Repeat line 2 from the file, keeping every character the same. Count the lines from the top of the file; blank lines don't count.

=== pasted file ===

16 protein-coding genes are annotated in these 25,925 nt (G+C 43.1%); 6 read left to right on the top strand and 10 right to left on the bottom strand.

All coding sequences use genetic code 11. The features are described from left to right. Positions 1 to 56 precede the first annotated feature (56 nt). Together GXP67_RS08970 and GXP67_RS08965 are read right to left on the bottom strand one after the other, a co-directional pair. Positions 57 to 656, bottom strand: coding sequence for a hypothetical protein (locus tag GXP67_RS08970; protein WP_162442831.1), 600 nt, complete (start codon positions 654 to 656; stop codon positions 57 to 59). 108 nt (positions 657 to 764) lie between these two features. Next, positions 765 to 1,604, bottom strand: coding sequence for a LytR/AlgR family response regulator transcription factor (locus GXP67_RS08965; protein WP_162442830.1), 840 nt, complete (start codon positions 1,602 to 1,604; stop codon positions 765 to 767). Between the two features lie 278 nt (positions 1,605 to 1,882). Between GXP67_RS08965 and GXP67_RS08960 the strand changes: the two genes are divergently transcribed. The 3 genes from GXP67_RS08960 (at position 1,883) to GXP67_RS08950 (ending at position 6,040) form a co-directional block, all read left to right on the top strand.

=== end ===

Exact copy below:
All coding sequences use genetic code 11. The features are described from left to right. Positions 1 to 56 precede the first annotated feature (56 nt). Together GXP67_RS08970 and GXP67_RS08965 are read right to left on the bottom strand one after the other, a co-directional pair. Positions 57 to 656, bottom strand: coding sequence for a hypothetical protein (locus tag GXP67_RS08970; protein WP_162442831.1), 600 nt, complete (start codon positions 654 to 656; stop codon positions 57 to 59). 108 nt (positions 657 to 764) lie between these two features. Next, positions 765 to 1,604, bottom strand: coding sequence for a LytR/AlgR family response regulator transcription factor (locus GXP67_RS08965; protein WP_162442830.1), 840 nt, complete (start codon positions 1,602 to 1,604; stop codon positions 765 to 767). Between the two features lie 278 nt (positions 1,605 to 1,882). Between GXP67_RS08965 and GXP67_RS08960 the strand changes: the two genes are divergently transcribed. The 3 genes from GXP67_RS08960 (at position 1,883) to GXP67_RS08950 (ending at position 6,040) form a co-directional block, all read left to right on the top strand.